Durban, February 17, 2014 – The South African Maritime Safety Authority (SAMSA) today congratulated the organisation’s eight canoeists who took part in the Dusi Marathon this weekend, with one team bagging silver medals and breaking their own record from being 27th last year to 15th in the placing this year.
Mhlonishwa Hlongwane and Nqobile Makhanya, part of the SAMSA Change a Life Academy entrants, made it in 2:57 minutes on Saturday. They were in the first batch where Sbonelo “Eric” Zondi, also a Change a Life entrant shared the winning prize with Andy Birkett.
The rest of the SAMSA Change a Life team members, Patrick Canham and Mmeli Ndimande got in at 221 (3:44 minutes). Sifundo Gumede and Mhlonishwa Gcwensa came in at 190 with a time of 4:13 minutes. Spamandla Shozi and Nduduzo Shozi came in at 342 (4:33 minutes). The group all come from the Inanda area and this was their first Dusi race that they took part in.
The SAMSA Change a Life Program started with 10 canoeists and today boasts 21 committed canoeists between the ages of 15 and 22 and group of about 12 Guppies (the 8-12 year olds) who are showing promise of becoming well-trained canoeists in the near future. Eight qualified for the Dusi.
SAMSA Chief Operating Officer Sobantu Tilayi said: “These results are phenomenal. After only four months of training, these youngsters have achieved resounding success.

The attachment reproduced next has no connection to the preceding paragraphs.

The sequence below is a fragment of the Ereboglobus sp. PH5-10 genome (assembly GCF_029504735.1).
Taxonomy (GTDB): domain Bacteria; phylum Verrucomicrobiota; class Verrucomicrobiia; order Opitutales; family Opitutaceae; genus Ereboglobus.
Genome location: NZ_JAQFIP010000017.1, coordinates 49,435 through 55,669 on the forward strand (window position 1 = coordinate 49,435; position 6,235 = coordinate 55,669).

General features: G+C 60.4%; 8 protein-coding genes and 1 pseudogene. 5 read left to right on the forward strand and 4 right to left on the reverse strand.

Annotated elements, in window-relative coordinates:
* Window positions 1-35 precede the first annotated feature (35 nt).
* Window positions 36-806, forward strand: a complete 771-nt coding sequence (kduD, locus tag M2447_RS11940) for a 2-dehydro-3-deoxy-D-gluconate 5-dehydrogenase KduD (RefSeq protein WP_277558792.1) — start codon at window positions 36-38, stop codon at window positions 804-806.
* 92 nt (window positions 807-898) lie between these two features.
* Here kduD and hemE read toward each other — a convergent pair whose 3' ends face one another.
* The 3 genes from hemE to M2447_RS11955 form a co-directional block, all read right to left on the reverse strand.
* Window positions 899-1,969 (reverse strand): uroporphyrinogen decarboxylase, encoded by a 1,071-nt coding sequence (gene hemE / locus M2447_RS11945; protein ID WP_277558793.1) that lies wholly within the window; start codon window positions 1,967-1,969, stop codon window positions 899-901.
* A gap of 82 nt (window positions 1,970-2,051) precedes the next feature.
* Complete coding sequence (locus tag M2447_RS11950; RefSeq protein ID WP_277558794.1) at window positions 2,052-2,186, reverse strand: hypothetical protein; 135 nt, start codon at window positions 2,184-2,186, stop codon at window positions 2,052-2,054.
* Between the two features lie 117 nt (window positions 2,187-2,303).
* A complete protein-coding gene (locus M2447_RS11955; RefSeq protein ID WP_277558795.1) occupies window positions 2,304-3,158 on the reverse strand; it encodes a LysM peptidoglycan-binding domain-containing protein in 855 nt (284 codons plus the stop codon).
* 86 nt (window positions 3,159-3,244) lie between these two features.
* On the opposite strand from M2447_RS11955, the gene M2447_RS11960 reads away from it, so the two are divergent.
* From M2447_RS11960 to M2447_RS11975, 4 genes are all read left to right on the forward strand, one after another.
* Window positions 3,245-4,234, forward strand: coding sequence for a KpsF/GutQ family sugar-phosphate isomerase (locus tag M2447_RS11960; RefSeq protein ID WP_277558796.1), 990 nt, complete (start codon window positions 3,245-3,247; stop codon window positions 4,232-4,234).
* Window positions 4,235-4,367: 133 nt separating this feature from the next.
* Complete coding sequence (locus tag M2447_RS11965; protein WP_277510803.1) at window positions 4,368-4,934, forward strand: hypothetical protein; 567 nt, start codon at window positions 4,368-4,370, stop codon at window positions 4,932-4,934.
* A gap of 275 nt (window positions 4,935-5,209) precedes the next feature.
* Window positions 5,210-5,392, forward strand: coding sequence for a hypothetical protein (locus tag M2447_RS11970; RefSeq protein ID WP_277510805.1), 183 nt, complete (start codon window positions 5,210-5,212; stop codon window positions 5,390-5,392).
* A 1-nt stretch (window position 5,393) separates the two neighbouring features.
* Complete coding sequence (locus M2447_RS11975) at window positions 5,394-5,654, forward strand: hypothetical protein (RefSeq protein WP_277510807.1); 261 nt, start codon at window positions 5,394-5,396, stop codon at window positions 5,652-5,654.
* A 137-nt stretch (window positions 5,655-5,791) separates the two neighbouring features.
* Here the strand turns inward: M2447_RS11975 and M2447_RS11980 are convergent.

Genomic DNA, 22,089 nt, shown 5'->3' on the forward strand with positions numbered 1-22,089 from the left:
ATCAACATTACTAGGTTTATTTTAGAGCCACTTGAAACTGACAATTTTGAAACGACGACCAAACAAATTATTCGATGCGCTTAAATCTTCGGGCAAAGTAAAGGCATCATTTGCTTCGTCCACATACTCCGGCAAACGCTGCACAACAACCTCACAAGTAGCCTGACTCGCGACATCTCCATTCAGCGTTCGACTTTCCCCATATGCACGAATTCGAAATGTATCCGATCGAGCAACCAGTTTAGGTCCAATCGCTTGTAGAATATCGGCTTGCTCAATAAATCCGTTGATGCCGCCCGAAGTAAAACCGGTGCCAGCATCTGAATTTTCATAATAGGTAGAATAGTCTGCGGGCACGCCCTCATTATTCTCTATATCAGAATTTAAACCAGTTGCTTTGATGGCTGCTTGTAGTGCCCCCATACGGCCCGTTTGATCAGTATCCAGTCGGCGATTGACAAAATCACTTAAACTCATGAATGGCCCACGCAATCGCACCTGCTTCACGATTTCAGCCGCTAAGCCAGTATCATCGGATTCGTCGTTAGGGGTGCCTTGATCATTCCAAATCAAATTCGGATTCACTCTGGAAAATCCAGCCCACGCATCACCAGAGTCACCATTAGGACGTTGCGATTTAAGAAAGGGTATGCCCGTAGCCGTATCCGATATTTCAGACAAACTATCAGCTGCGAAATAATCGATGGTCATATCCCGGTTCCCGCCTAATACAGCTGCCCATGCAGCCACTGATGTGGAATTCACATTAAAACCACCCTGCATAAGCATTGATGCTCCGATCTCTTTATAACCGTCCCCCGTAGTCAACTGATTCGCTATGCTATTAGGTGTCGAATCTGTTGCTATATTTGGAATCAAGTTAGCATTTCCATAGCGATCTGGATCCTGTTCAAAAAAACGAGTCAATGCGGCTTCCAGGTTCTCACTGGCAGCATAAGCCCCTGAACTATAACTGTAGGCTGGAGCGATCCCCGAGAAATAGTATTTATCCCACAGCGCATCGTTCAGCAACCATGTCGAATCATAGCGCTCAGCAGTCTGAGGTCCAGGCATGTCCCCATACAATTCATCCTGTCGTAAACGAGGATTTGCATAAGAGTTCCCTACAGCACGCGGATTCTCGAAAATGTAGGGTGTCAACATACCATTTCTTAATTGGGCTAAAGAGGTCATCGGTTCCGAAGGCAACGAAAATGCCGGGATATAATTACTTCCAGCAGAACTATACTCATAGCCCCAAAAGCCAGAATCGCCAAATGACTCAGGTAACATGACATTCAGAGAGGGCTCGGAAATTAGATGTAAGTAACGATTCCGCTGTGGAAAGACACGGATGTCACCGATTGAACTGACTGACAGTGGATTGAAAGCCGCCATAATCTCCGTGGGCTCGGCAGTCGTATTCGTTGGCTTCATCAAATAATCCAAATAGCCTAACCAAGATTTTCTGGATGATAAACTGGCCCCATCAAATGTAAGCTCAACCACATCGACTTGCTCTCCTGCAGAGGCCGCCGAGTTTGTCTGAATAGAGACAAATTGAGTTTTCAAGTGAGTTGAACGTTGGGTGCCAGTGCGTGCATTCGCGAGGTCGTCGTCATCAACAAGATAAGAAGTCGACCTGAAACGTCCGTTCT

“It’s not important where they fall on the pecking order. That they finished the race, that they survived it, intact, that they competed with up to 50 international canoeists, that they competed with 1800 other professionals, is remarkable.
“Who would have believed that these youth will finish? At SAMSA we wanted them to believe in themselves. We wanted them to understand that they would be able to have access to water sport.
“It was an epic moment when each of the teams completed the race. Their families were jubilant and proud of them. What we learnt from all this as is that we took school children, refused to allow them to ignore their studies, instilled discipline and allowed them realize their dreams.”
Following the race this weekend, SAMSA will continue with the Change a Life programme under the leadership of seven times Dusi winner Martin Dreyer. As this has been a success in highlighting water sport and water safety, it will consider a more strategic role with the Dusi Marathon organisers itself.
Dreyer was equally pleased and said with his Change a Life team in Nagle Dam, who have been training for years, the youngsters at Inanda Dam shocked him. “They had to attend school, do their chores at home, and walk many kilometres to the dam. But they were committed.
“The SAMSA programme was grassroots. People who never sat in a canoe before or held an oar battled against the odds to have a 100 percent success.”
Dreyer’s next eye is on the guppies to train them for the SA School Championships in April in Pretoria.
“But it does not mean that our Dusi canoeists will be forgotten. They will now train harder, and we will refocus our emphasis on other races. As a seasoned endurance athlete, I can assure you I was shocked that in a short span of four months, we had this resounding success.”
On Saturday, the families of the eight youth, received them at Blue Lagoon to loud jubilation and cheers and cries of delight as mothers and sons embraced each other.